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In my post from two weeks ago I discussed the idea of cross-training for domestic labor. (This reminds me, I still haven’t taken the actions I assigned myself at the end of the post…).

Another reason we cross-train in the workplace is so that it’s possible to reallocate tasks between members of a team. So if a colleague has too much on their plate, another can take up something they both know how to do.

Because dishes are a fairly simple task, they can work that way, too. If a heterosexual couple has a new baby, Dad can’t do half the breastfeeding, but he can try to partially compensate by doing the dishes (and lots of other work, too). Or let’s say one person has to prepare for an important meeting or presentation, or grade a huge pile of exams., or whatever. Other members of the household may not have the skills and knowledge to help with those tasks, but they can do the dishes even if it wouldn’t normally be their turn.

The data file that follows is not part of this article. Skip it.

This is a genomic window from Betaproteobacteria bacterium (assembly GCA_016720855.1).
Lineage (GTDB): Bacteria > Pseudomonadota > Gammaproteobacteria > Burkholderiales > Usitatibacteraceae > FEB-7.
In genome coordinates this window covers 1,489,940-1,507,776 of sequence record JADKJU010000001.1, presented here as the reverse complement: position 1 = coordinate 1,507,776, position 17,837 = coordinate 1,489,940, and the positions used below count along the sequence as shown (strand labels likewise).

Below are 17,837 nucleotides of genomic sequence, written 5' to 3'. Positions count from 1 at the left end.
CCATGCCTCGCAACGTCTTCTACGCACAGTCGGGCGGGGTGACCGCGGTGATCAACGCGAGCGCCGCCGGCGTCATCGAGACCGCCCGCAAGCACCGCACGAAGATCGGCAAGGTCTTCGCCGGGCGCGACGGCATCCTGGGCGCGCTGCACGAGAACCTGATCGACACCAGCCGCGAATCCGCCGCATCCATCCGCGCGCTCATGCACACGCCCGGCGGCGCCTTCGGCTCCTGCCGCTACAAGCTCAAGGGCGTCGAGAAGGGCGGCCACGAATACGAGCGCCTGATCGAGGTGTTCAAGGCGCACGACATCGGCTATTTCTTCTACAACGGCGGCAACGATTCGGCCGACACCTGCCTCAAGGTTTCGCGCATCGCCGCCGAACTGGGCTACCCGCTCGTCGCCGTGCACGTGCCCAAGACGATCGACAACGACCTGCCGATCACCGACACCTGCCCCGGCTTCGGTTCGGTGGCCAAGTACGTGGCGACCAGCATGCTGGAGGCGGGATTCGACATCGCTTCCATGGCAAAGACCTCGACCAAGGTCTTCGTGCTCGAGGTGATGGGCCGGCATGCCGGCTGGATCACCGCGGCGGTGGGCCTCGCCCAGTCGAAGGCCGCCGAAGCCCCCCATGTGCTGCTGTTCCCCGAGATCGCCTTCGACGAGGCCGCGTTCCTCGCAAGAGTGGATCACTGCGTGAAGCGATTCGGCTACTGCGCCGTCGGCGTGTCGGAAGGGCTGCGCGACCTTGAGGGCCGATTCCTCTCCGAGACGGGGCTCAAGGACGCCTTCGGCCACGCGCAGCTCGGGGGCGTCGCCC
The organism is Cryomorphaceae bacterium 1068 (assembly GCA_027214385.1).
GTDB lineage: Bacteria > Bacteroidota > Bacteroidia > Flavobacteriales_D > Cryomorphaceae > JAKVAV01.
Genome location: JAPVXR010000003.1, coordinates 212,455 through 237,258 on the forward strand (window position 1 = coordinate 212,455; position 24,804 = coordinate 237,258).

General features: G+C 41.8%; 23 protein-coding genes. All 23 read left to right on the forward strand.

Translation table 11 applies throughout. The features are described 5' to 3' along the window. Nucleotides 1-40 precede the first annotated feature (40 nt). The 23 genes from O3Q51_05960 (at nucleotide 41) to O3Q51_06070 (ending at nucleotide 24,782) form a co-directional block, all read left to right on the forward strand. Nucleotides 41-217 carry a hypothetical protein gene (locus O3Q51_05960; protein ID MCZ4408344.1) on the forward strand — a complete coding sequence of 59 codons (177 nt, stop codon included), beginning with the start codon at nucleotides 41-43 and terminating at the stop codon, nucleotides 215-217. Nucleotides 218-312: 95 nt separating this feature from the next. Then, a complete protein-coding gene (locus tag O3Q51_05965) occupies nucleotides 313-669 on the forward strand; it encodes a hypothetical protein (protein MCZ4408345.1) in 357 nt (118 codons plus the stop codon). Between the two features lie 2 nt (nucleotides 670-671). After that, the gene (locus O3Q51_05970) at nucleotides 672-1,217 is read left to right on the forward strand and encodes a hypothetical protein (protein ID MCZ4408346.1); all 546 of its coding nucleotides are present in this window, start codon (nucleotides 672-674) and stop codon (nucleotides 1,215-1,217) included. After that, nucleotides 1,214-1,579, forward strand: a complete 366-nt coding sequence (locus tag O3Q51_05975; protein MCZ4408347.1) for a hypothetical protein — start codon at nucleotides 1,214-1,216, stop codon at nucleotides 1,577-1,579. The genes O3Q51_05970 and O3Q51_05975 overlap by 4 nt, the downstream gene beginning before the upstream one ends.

Both at home and in the workplace, having someone offer to do something for you has benefits beyond the time it frees up; it can also raise the spirits of the person receiving the help, giving them the comfort of knowing that they’re not alone.

I think the key, though, is it needs to be a two-way street. Maybe next week the member of the household who was offering to do extra work will be the one who is overwhelmed and needs help.

And all of that requires, you guessed it, negotiation and coordination.